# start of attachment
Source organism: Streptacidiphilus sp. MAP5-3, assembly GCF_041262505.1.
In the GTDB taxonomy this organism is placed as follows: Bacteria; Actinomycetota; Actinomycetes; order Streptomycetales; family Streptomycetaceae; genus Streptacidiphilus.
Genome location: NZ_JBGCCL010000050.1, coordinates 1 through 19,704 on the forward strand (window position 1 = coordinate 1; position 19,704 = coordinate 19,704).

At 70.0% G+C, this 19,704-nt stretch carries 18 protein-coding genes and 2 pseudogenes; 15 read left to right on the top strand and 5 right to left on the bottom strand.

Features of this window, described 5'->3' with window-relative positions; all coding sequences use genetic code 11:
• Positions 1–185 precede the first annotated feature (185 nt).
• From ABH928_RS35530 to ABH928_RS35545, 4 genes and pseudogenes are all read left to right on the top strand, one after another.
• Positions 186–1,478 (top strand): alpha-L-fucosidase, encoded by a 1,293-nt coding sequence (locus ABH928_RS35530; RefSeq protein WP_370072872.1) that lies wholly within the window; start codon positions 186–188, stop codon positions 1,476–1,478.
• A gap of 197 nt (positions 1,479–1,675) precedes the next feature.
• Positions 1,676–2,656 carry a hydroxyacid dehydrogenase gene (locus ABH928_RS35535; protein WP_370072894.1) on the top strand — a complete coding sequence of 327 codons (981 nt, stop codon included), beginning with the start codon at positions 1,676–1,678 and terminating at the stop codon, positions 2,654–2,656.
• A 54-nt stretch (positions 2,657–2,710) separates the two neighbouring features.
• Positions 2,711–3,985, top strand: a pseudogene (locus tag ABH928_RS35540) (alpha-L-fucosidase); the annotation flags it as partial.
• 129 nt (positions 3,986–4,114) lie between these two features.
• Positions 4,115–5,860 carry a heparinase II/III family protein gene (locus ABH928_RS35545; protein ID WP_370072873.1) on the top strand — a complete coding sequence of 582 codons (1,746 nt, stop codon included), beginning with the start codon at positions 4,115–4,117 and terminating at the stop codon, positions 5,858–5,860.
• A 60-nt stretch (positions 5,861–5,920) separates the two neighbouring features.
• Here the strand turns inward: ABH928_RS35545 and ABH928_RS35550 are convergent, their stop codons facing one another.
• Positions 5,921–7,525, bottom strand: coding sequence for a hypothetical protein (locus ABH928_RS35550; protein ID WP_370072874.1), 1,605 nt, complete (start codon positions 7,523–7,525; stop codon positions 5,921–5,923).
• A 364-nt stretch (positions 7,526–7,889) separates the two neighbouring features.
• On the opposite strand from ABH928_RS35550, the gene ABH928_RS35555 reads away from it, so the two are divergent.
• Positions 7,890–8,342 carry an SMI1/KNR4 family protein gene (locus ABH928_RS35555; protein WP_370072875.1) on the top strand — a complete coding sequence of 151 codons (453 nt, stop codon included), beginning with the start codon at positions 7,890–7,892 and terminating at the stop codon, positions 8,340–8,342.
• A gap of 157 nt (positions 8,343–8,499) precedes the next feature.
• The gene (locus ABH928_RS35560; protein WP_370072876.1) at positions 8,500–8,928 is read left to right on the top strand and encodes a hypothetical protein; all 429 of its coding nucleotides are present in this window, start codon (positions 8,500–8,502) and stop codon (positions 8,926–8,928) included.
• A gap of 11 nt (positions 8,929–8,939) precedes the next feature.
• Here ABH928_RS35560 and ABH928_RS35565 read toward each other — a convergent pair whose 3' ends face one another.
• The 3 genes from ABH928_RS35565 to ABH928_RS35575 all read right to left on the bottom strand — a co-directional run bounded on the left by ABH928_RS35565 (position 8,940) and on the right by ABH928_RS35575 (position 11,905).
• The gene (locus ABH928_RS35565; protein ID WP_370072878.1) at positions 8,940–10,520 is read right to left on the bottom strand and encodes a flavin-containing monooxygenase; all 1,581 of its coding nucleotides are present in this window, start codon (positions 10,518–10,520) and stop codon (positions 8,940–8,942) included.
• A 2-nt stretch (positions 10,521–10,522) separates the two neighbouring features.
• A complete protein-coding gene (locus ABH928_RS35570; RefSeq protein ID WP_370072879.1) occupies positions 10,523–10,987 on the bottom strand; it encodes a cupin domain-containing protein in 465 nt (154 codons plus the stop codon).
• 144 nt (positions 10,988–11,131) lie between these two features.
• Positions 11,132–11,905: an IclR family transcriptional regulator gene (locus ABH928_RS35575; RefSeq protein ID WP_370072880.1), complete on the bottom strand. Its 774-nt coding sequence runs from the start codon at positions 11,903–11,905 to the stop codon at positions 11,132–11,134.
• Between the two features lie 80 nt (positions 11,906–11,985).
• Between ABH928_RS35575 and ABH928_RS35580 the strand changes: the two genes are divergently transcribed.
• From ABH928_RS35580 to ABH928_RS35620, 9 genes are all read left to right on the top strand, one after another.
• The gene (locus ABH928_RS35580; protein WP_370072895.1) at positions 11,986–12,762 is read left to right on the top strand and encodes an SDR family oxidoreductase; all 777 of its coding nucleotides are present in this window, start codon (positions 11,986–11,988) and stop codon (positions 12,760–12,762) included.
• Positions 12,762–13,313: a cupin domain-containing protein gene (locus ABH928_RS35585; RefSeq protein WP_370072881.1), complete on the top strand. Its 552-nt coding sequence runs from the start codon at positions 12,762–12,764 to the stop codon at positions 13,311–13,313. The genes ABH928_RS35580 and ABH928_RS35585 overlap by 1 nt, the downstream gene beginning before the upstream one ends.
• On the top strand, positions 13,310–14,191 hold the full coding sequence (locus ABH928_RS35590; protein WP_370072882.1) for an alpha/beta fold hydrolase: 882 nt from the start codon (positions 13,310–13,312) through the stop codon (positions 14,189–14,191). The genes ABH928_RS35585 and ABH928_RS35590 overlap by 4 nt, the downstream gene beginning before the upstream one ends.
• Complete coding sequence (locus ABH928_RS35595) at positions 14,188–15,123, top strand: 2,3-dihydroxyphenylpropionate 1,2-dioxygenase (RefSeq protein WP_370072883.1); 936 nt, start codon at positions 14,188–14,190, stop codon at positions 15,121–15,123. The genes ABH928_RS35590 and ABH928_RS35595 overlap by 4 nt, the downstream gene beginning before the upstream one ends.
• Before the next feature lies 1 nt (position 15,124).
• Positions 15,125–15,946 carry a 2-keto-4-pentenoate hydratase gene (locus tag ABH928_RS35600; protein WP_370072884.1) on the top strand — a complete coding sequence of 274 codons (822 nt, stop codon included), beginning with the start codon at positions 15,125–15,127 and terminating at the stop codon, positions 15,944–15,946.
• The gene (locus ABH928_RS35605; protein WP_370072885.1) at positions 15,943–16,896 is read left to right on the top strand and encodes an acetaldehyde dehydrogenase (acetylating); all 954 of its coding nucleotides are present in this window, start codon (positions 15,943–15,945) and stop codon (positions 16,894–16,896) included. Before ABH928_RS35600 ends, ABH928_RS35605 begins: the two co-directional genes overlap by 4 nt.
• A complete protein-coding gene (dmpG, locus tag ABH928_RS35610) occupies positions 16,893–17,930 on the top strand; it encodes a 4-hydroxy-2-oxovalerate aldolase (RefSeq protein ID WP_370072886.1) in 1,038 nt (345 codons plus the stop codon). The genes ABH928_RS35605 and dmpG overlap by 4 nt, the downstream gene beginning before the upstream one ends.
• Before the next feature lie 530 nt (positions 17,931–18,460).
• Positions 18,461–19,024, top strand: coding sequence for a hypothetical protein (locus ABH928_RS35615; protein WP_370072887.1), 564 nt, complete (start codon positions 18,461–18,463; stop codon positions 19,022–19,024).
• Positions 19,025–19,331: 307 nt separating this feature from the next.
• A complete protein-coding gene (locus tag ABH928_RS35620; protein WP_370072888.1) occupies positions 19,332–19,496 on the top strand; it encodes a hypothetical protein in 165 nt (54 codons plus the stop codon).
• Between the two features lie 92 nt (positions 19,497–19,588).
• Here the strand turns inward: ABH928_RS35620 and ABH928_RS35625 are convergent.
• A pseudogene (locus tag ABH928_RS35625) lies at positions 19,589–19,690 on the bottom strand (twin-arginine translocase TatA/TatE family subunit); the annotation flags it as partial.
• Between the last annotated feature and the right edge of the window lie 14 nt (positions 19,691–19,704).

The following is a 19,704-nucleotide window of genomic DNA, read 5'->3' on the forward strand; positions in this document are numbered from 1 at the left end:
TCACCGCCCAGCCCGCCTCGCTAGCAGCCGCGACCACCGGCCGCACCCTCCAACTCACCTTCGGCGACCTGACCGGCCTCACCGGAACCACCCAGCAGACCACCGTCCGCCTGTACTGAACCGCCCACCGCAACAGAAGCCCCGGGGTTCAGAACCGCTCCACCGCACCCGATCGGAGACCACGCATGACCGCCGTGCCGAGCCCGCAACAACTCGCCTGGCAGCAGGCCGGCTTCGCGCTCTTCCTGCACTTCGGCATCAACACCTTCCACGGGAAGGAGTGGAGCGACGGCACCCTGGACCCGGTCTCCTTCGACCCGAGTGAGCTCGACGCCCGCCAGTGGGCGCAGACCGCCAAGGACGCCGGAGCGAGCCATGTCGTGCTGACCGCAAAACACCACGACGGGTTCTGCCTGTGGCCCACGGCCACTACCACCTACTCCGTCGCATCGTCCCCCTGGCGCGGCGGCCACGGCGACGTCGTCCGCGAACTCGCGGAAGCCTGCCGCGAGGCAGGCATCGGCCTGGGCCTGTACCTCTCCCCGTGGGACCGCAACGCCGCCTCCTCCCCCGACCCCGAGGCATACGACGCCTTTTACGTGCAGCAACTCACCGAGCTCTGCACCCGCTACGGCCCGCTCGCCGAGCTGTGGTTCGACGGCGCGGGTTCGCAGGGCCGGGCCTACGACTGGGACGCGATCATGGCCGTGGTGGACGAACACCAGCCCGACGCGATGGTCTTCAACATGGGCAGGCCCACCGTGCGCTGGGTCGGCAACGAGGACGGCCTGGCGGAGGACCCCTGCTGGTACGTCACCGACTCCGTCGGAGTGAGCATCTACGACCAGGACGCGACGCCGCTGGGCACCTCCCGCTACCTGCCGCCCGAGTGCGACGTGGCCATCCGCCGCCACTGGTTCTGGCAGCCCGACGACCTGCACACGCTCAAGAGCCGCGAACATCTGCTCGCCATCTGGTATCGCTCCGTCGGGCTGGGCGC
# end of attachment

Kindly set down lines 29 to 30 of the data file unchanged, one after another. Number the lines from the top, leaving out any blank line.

• 144 nt (positions 10,988–11,131) lie between these two features.
• Positions 11,132–11,905: an IclR family transcriptional regulator gene (locus ABH928_RS35575; RefSeq protein ID WP_370072880.1), complete on the bottom strand. Its 774-nt coding sequence runs from the start codon at positions 11,903–11,905 to the stop codon at positions 11,132–11,134.